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Body Language and Dishonesty

By: Jack Claridge - Updated: 8 Sep 2015 | comments*Discuss
 
Dishonesty Lying Lies Physical Signs

We are guilty – at one time or another – of telling the proverbial ‘Little White Lie’. Sometimes this is because we do not want to hurt someone’s feelings, because we do not want to tell someone we don’t like a present they have bought for us, or because we are uncomfortable with allowing our true feelings to be known.

Whatever the reason for it we are all more than capable of doing it and regardless of how much an individual might protest that they do not tell lies, there are tell-tale physical signs that they are.

Physical Signs of Dishonesty

There are a few ways in which you can tell if someone is lying. They include:
  • Sweaty palms
  • Inability to maintain eye contact
  • Persistent swallowing
  • Fidgeting
  • Finger play
  • Subject Change

Sweaty Palms

Not always noticeable to the person who is being lied to but the symptom is there. This is caused by a rise in the liar’s metabolism as they lie, which in turn causes their heart rate to increase. Sweaty palms are one of the methods used by a Polygraph Machine (Lie Detector).

Inability to Maintain Eye Contact

One of the most common ‘giveaway’ signs that indicate a lie is being told is the inability to maintain eye contact throughout the conversation. The individual will often try and focus on another point of vision rather than directly into the eyes. This sometimes suggests that the individual is fearful his or her eyes will give away the lie.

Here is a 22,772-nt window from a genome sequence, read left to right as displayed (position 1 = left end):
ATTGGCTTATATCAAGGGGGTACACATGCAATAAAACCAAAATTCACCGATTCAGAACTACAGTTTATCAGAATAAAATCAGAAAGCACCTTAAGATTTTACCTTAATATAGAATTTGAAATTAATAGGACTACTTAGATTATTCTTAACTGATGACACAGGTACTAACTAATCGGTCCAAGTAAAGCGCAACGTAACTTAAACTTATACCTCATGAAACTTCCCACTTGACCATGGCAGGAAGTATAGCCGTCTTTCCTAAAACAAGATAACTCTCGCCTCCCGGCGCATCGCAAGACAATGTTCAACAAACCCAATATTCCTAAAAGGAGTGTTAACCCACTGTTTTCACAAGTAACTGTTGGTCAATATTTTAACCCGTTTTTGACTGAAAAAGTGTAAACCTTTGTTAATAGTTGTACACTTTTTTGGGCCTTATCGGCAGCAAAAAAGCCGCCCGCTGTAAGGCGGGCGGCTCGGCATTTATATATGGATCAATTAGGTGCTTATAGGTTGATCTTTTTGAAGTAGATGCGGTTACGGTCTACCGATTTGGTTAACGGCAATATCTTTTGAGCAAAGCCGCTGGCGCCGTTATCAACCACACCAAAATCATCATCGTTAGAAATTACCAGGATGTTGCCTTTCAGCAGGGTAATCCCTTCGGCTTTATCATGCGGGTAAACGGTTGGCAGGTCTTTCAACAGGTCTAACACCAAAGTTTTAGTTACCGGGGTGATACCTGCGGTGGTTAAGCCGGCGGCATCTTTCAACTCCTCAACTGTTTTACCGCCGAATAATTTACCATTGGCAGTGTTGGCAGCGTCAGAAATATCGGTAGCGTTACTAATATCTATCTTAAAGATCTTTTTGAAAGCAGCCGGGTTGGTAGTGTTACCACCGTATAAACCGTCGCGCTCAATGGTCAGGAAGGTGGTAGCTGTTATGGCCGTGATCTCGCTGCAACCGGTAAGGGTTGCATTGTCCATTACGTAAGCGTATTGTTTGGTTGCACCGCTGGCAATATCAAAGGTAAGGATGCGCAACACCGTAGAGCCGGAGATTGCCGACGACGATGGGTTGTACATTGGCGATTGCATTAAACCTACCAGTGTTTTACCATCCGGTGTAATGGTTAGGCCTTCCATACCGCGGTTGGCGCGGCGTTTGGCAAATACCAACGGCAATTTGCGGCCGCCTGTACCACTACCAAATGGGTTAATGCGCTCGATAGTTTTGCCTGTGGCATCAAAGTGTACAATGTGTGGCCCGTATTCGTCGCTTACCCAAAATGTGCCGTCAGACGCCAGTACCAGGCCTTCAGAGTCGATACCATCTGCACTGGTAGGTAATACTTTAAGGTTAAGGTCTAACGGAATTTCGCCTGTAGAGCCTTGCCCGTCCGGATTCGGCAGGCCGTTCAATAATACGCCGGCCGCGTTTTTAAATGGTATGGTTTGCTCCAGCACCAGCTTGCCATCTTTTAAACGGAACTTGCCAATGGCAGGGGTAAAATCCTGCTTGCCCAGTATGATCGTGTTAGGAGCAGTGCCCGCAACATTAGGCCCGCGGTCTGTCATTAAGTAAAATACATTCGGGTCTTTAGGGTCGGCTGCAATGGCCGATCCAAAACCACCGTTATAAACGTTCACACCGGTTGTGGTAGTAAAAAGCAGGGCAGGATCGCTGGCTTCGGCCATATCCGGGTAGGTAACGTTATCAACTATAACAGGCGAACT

Persistent Swallowing

A dry throat is often a physical symptom of telling a lie and therefore the person telling the lie will often find that they need to swallow a lot more in order to keep their throat lubricated. In addition this swallowing is also designed to bring about a break in the conversation in order to facilitate the liar thinking for a few seconds.

Fidgeting

This is more common in children than in adults but not unknown in adults. Fidgeting represents a physical manifestation of the mind’s jumping from one thing to another, juxtaposing between fact and fiction if you will. Children tend to fidget because they are uncomfortable about being caught telling a lie as opposed to actually telling the lie.

Finger Play

Again this is something that children do more than adults but some adults still do. Playing with their fingers helps the child or adult control their fidgeting – children learn to do this as they get older and reach their teenage years. Experts often look for movement of the hands and eyes in order to tell if a lie is being told.

Subject Change

A very common way of avoiding a lie in an adult, Subject Change is often accompanied by a sudden physical movement such as getting up from a chair or moving out of the line of sight of another individual. This sudden physical movement plus the Subject Change – which can normally be something like ‘Look at that’ or ‘What are they doing?’ – Often indicates that the individual has found his or herself unable to continue the lie without stumbling.

These are common but important ways of identifying dishonesty but it is important to stress that these are often used to best effect by professionals.

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Why would you want to get your in trouble why did she tell others i burn her heartbroken cause of her keep doingbit help im giving up dint want to keep justifing i myst have upset her
ltnby - 8-Sep-15 @ 11:29 PM
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